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Asia travel

The bizarre ‘monkey hotel’ in Da Nang, Vietnam, where Xi, Trump, Putin are meeting on November 11

Apec leaders and other world leaders are about to gather in Da Nang at the monkey-themed InterContinental Danang Sun Peninsula Resort, known for its population of rare red-shanked doucs. Expect some monkey business

PUBLISHED : Tuesday, 31 October, 2017, 6:01pm
UPDATED : Wednesday, 01 November, 2017, 5:54pm

Whatever happens at November 11’s Asia-Pacific Economic Cooperation (Apec) Leaders’ meeting in Da Nang, Vietnam, there is sure to be some monkey business.

US President Donald Trump, Russian President Vladimir Putin and Chinese President Xi Jinping are expected to attend meetings about free trade in the Asia-Pacific region, but the venue – the huge InterContinental Danang Sun Peninsula Resort – is better known for primates than politicians.

Take, for instance, its Cheeky Monkey nightclub. Not only does the dance floor feature ropes, swings and transparent floors, but there are karaoke rooms decked out with banana-shaped seating.

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There’s even a banana-themed cinema room. Move into the chill-out area and things get even odder.

Styled as a library that includes a bar, the entire area is styled as if it was the home of a fictional English monkey called Charles. On the wall is a painting of Winston Churchill as a chimp, while the bookshelves around the walls contain papier mâché heads of characters like Michael Jackson and Harry Potter, each with measured monkey features.

All of this simian strangeness is the brainchild of Bangkok-based architect Bill Bensley, who completed this resort inside the Son Tra Nature Reserve in 2012 as a tribute to the area’s native inhabitants.

The resort clings to the side of what US soldiers in the 1960s called Monkey Mountain for its population of beautiful red-shanked doucs.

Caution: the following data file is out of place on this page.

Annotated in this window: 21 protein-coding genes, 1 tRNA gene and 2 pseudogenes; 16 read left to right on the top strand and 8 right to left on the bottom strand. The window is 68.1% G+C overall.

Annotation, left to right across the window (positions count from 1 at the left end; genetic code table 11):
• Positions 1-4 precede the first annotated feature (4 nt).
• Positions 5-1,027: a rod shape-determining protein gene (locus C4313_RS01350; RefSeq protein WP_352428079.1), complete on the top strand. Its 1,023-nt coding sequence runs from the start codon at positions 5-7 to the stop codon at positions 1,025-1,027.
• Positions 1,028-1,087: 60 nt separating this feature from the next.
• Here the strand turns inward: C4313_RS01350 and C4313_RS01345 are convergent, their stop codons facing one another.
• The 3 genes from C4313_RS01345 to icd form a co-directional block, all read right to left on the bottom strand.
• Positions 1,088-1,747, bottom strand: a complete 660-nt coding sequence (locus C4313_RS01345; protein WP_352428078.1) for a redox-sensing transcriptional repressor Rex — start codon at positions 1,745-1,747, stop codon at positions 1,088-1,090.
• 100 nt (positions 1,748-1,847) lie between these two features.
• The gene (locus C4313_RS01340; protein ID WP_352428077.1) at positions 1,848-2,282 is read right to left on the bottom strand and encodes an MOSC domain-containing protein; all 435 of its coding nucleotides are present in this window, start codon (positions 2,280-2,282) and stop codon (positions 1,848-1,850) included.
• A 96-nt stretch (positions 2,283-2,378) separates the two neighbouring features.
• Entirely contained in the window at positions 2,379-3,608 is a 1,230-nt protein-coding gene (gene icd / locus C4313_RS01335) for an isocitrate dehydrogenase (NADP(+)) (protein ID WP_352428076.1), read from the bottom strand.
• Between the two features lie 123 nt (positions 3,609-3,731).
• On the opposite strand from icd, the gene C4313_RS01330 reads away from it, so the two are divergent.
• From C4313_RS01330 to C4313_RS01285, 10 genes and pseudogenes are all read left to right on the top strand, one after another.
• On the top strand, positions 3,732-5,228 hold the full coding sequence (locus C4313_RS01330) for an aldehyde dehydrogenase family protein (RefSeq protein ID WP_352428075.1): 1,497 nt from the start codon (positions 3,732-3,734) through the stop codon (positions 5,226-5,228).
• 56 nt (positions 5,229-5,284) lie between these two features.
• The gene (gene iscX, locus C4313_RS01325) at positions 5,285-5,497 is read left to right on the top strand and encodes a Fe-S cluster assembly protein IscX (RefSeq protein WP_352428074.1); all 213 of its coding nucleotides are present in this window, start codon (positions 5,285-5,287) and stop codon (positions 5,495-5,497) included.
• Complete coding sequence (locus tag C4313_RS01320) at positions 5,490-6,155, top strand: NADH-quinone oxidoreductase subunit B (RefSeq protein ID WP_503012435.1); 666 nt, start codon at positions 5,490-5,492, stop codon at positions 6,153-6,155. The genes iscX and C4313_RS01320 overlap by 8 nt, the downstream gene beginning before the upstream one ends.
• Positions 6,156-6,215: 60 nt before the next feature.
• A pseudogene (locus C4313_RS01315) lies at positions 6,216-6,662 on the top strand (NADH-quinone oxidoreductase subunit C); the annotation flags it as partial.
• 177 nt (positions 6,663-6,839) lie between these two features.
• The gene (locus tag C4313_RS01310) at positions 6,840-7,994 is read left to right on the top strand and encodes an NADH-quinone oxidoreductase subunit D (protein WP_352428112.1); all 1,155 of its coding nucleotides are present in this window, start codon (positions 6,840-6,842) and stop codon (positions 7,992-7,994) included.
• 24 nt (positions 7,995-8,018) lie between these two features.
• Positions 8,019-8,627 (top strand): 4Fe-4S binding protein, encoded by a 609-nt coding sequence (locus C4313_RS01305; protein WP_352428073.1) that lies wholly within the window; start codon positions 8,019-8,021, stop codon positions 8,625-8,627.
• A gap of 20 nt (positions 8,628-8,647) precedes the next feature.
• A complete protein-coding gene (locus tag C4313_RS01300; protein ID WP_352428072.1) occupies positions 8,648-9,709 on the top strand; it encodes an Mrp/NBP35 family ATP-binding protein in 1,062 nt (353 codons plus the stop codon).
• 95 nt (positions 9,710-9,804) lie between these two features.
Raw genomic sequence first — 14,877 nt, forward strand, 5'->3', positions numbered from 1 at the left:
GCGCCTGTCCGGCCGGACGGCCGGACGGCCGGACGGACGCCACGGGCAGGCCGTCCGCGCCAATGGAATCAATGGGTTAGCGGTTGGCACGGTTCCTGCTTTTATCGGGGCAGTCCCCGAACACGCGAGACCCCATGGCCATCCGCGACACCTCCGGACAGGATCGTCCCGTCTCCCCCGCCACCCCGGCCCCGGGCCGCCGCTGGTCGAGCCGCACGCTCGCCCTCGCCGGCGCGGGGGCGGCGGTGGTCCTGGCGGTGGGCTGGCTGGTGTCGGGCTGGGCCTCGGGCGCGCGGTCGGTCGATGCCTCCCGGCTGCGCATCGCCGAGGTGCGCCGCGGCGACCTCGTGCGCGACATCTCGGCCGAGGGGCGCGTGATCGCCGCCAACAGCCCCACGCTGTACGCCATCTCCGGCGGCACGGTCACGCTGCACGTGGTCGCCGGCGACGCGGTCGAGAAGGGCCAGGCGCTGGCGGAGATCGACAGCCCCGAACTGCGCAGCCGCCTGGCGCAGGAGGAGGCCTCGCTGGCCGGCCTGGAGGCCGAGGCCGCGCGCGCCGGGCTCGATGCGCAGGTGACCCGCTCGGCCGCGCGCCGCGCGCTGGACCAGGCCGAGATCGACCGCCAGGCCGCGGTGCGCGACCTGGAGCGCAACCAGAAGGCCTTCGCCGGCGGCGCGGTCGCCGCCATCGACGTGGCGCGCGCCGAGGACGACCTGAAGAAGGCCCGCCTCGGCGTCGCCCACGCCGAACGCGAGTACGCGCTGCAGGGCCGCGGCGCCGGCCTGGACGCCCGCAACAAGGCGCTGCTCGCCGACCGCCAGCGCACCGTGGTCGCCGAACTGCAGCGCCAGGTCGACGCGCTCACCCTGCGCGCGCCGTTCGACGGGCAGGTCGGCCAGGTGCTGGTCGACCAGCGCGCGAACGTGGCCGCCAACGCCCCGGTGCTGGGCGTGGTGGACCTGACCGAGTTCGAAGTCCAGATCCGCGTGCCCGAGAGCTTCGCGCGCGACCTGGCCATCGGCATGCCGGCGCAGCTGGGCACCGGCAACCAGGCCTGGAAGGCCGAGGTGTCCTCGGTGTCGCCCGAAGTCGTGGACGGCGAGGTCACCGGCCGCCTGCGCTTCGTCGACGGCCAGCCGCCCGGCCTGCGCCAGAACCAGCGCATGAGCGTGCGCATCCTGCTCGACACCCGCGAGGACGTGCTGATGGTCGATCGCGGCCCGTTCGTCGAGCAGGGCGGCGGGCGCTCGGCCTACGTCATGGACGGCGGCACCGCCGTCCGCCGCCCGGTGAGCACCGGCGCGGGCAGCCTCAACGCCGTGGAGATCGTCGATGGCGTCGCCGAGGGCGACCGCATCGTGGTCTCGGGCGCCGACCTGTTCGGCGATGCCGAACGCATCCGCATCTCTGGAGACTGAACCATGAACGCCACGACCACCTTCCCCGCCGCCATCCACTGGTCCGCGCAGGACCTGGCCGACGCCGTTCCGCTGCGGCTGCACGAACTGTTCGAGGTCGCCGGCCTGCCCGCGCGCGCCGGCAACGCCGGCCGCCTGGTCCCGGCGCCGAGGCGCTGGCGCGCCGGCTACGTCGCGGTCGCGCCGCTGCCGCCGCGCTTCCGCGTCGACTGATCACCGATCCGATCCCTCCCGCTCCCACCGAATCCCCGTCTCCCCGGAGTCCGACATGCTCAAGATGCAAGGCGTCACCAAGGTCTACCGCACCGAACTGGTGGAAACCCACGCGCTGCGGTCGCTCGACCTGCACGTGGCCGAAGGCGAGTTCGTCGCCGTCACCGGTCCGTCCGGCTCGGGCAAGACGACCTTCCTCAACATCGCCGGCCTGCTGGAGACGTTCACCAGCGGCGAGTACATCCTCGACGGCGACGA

There are rope-ladders in the canopy to help the monkeys get in and out of the resort, and the hotel’s shops all sell toy monkeys.

The doucs are about 1.2 metres tall with huge inquisitive eyes, yellow faces and rusty-red legs. Despite them forming communities and hierarchies, individuals and families of doucs never fight each other.

Nor do they make much noise; if you spot one in the resort’s wonderfully wild zone, the chances are that it will already be looking at you.

Sadly, the doucs are on the International Union for the Conservation of Nature (IUCN) Red List of Threatened Species, and there are fewer than 300 left in the wild. The Douc Langur Foundation (DLF) regularly removes traps and snares from the forested slopes of the small Son Tra Peninsula, but is having some success at increasing the numbers.

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Building the resort hasn’t particularly helped the cause of the doucs, which depend on the ever-shrinking forest, but the ease of seeing them here is increasing international attention on their plight. Guests can also go on a rainforest tour in a Vietnam War-era jeep up to Ban Co Peak, where on clear day you can see all the way to Hainan, China.

But there’s more to the InterContinental Danang Sun Peninsula Resort than monkeys. Perhaps the most bizarre is the Nam-Tram, a small funicular pod that buzzes up and down the hillside between the three levels of the resort.

Every fine resort needs a culinary giant, and here it’s fulfilled by the elegant La Maison 1888, where Michelin-starred chef Pierre Gagnaire (who also has a two-Michelin starred restaurant, Pierre, in Hong Kong) creates classic French cuisine.

The building itself is a fantastic recreation of a French colonial house – complete with funky decor telling the story of a fictional French family’s children (don’t miss the Traveller’s Room or the racy Le Boudoir de Madame).

But the highlight is the adjoining Buffalo Bar’s outdoor space.

The private feel of its veranda, which gives the finest views over the bay, make it the resort’s top sunset spot.

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Down at sea-level, things are just as chilled. Barefoot restaurant serves seafood galore and private beach barbecue dinners, while the casual Long Bar’s roof hosts an exquisite infinity pool and secluded lounging areas. All are great places to enjoy a drink, watch the ocean, and spot primates – or, next week, perhaps even a politician.